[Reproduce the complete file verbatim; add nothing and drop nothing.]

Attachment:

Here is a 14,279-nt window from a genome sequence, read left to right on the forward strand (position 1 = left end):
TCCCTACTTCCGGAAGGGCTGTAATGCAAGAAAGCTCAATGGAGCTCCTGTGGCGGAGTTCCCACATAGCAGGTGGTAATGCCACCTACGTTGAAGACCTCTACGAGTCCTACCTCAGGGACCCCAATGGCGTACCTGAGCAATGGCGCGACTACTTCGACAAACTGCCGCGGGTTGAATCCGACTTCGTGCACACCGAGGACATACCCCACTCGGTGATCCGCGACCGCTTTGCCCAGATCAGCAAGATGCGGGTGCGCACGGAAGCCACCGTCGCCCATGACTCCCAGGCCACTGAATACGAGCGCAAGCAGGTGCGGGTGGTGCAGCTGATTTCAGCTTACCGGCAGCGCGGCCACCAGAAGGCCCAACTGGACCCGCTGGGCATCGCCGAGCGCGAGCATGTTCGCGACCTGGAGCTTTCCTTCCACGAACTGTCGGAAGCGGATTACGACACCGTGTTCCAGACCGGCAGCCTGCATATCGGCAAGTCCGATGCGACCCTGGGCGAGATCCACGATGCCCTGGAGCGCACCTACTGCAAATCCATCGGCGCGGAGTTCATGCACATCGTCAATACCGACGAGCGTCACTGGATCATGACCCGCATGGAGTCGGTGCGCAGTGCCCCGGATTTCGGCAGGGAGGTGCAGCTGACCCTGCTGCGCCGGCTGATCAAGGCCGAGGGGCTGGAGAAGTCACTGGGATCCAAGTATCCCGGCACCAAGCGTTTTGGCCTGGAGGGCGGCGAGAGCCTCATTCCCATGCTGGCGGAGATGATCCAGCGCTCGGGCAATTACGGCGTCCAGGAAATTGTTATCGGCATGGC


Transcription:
Here is a 14,279-nt window from a genome sequence, read left to right on the forward strand (position 1 = left end):
TCCCTACTTCCGGAAGGGCTGTAATGCAAGAAAGCTCAATGGAGCTCCTGTGGCGGAGTTCCCACATAGCAGGTGGTAATGCCACCTACGTTGAAGACCTCTACGAGTCCTACCTCAGGGACCCCAATGGCGTACCTGAGCAATGGCGCGACTACTTCGACAAACTGCCGCGGGTTGAATCCGACTTCGTGCACACCGAGGACATACCCCACTCGGTGATCCGCGACCGCTTTGCCCAGATCAGCAAGATGCGGGTGCGCACGGAAGCCACCGTCGCCCATGACTCCCAGGCCACTGAATACGAGCGCAAGCAGGTGCGGGTGGTGCAGCTGATTTCAGCTTACCGGCAGCGCGGCCACCAGAAGGCCCAACTGGACCCGCTGGGCATCGCCGAGCGCGAGCATGTTCGCGACCTGGAGCTTTCCTTCCACGAACTGTCGGAAGCGGATTACGACACCGTGTTCCAGACCGGCAGCCTGCATATCGGCAAGTCCGATGCGACCCTGGGCGAGATCCACGATGCCCTGGAGCGCACCTACTGCAAATCCATCGGCGCGGAGTTCATGCACATCGTCAATACCGACGAGCGTCACTGGATCATGACCCGCATGGAGTCGGTGCGCAGTGCCCCGGATTTCGGCAGGGAGGTGCAGCTGACCCTGCTGCGCCGGCTGATCAAGGCCGAGGGGCTGGAGAAGTCACTGGGATCCAAGTATCCCGGCACCAAGCGTTTTGGCCTGGAGGGCGGCGAGAGCCTCATTCCCATGCTGGCGGAGATGATCCAGCGCTCGGGCAATTACGGCGTCCAGGAAATTGTTATCGGCATGGC